MEDIA ACCESS A CHALLENGE IN U.K. ATTACKS Story by: By Eric Pfanner International Herald Tribune MONDAY, JULY 11, 2005 Photos from the Web and Video recorded by Techniguy. Click the thumbnails for full size image.
Terrorists Hit London Bus Too
For television journalists, usually the first on the scene when news breaks, the London bombings were a particularly confounding story to cover. Many of the top British news crews were in Singapore, following up on the International Olympic Committee's decision the day before to award the 2012 Games to London. Many of their colleagues in the British and international press were in Gleneagles, Scotland, covering the G-8.
Top Of Bus Blown Off
When the bombs went off, the story seemed to unfold in slow motion - a particularly frustrating pace for TV journalists accustomed to documenting news as it happens.
Blast Damages More Than Just Bus
Many of the first - and in some cases the only - images of the attacks came from bombing victims and other travelers who were stranded in subway tunnels, using the cameras on mobile phones to create impromptu documentaries that were posted on Web sites or sent to news organizations.
Assessing The Damage
"What we saw here - people walking down the Tube tunnel taking mobile phone pictures - may be a new kind of social phenomenon," said Ben Wood, an analyst at Gartner, a technology consultants. "The media had hardly any access at all."
Another View of the Carnage
In sharp contrast to the events of Sept. 11, 2001, in New York, the Underground bombings occurred out of sight of most Londoners; only the bombing on a bus, nearly an hour later, happened at surface level.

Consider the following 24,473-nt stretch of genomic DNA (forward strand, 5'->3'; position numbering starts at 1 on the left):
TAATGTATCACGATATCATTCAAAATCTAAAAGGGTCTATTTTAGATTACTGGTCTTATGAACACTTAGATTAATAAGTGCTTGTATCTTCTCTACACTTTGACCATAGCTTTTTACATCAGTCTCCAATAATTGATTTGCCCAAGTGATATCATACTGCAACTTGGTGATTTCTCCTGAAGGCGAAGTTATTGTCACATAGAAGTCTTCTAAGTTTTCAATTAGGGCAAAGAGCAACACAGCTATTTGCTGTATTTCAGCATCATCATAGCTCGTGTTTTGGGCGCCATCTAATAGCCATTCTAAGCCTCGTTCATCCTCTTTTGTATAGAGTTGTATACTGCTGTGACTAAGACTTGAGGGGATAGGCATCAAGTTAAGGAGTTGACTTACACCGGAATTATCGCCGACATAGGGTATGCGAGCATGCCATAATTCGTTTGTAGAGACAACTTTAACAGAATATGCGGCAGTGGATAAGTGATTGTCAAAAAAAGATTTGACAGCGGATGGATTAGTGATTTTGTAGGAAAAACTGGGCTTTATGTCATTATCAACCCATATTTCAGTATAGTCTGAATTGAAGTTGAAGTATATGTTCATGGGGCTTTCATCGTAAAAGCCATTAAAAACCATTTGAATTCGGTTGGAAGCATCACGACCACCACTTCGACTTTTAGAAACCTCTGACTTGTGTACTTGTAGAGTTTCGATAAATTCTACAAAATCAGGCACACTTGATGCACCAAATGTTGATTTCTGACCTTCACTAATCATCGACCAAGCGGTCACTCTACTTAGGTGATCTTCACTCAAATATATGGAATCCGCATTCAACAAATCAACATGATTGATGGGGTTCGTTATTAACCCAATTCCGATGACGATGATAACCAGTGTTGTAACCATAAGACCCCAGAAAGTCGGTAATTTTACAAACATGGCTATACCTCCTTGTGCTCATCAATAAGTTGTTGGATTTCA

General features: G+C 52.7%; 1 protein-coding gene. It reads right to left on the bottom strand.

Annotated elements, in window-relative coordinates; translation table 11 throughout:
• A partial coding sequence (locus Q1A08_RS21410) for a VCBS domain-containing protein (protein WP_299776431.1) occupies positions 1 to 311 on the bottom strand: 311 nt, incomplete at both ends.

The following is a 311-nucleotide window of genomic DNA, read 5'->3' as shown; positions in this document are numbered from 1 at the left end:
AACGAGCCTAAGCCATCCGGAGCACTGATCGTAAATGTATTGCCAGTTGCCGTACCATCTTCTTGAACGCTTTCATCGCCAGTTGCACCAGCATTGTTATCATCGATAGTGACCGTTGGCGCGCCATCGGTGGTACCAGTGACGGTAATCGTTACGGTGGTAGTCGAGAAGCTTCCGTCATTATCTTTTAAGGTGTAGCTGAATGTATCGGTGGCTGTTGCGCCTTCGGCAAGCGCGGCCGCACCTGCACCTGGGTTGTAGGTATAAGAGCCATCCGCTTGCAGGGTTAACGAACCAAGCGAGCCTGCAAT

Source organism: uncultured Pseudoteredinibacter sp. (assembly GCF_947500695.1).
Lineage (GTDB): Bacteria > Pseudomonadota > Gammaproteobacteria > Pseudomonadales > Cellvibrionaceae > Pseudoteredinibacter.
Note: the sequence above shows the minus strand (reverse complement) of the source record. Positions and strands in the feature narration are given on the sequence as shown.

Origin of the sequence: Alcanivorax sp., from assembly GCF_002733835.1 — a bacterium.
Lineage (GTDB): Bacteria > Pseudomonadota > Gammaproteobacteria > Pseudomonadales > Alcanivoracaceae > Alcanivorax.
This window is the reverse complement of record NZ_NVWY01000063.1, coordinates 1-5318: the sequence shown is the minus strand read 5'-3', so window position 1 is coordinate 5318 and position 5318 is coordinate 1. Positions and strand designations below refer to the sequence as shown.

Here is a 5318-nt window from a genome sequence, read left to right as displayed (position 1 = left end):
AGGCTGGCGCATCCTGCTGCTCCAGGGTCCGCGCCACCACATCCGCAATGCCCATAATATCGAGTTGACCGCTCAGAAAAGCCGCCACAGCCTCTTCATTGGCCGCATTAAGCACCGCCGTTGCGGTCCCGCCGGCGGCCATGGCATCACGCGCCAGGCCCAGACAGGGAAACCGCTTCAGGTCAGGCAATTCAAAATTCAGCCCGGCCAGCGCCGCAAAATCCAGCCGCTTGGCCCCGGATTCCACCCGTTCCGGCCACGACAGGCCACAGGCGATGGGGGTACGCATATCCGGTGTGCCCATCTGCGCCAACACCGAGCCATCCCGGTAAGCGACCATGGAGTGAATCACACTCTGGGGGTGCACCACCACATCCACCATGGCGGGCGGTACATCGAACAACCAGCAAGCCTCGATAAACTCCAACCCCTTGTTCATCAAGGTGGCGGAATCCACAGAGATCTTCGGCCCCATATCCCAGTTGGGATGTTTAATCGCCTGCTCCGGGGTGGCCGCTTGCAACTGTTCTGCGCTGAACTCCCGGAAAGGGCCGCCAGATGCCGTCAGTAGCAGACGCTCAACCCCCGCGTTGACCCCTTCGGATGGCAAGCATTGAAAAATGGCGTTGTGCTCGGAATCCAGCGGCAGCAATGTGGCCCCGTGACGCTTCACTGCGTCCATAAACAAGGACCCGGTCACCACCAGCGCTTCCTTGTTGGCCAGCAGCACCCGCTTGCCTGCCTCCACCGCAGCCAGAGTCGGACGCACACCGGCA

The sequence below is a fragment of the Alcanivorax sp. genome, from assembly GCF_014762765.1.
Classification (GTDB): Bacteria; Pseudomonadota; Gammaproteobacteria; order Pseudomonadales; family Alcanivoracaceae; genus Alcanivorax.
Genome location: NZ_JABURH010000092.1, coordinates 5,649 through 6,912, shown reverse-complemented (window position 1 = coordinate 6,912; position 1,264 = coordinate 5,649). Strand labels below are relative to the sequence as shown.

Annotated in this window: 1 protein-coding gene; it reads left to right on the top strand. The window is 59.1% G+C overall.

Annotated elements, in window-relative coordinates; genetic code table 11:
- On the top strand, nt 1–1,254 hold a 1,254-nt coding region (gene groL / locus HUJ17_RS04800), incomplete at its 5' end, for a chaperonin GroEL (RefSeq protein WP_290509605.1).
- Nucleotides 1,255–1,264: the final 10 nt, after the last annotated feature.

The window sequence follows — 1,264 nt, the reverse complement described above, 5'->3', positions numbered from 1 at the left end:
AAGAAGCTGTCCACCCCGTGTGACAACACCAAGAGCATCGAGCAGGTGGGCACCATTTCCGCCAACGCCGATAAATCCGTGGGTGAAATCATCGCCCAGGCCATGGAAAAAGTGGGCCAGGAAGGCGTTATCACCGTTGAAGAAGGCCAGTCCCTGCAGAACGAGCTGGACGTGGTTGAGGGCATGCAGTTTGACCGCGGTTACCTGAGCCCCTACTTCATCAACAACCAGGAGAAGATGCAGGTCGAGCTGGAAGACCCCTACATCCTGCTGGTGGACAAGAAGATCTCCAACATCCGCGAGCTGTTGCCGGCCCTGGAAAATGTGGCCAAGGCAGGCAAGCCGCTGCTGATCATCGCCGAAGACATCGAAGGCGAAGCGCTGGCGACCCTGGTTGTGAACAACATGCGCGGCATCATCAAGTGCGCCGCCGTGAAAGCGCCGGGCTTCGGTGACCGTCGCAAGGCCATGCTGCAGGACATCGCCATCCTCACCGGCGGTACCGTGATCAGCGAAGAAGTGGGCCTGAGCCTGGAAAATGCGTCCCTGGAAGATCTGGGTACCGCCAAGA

The Only View of Train Damage Available
Thickening the fog around the early reporting of the story was the initial announcement by Transport for London officials that the blasts had come from "power surges" rather than bombings. The authorities have not explained whether that was simply an error stemming from confusion or a deliberate effort to head off panic.
Terrorist - Does This Guy Look British?
The Underground bombs went off within seconds of one another at 8:50 a.m., officials now say, not over 26 minutes as initially reported. At 9:15 a.m., The Press Association reported that emergency services had been called to Liverpool Street Station. One minute later, Sky News ran a similar headline across the bottom of the screen. Sky News, along with its two main British rivals in the continuous news business, BBC News 24 and ITV News, soon provided reports on the air.
Maybe He Looks More British In This Shot
"It wasn't crystal clear initially what was going on," said John Ryley, executive editor of Sky News, part of the satellite television company British Sky Broadcasting. "Given the Olympic decision, the G-8 and the world we now live in, it was my hunch it was a terrorist attack."
Proud Brits Stand Tall
But details of what was going on underground - and, later, at surface level - were slow to emerge. Talk radio was buzzing with reports of six or even seven bombings, with as many as three buses, not just one, being blown up. Some of the confusion may have occurred because travelers stranded between two Underground stations in some cases were evacuated from both stations, prompting erroneous reports of multiple incidents.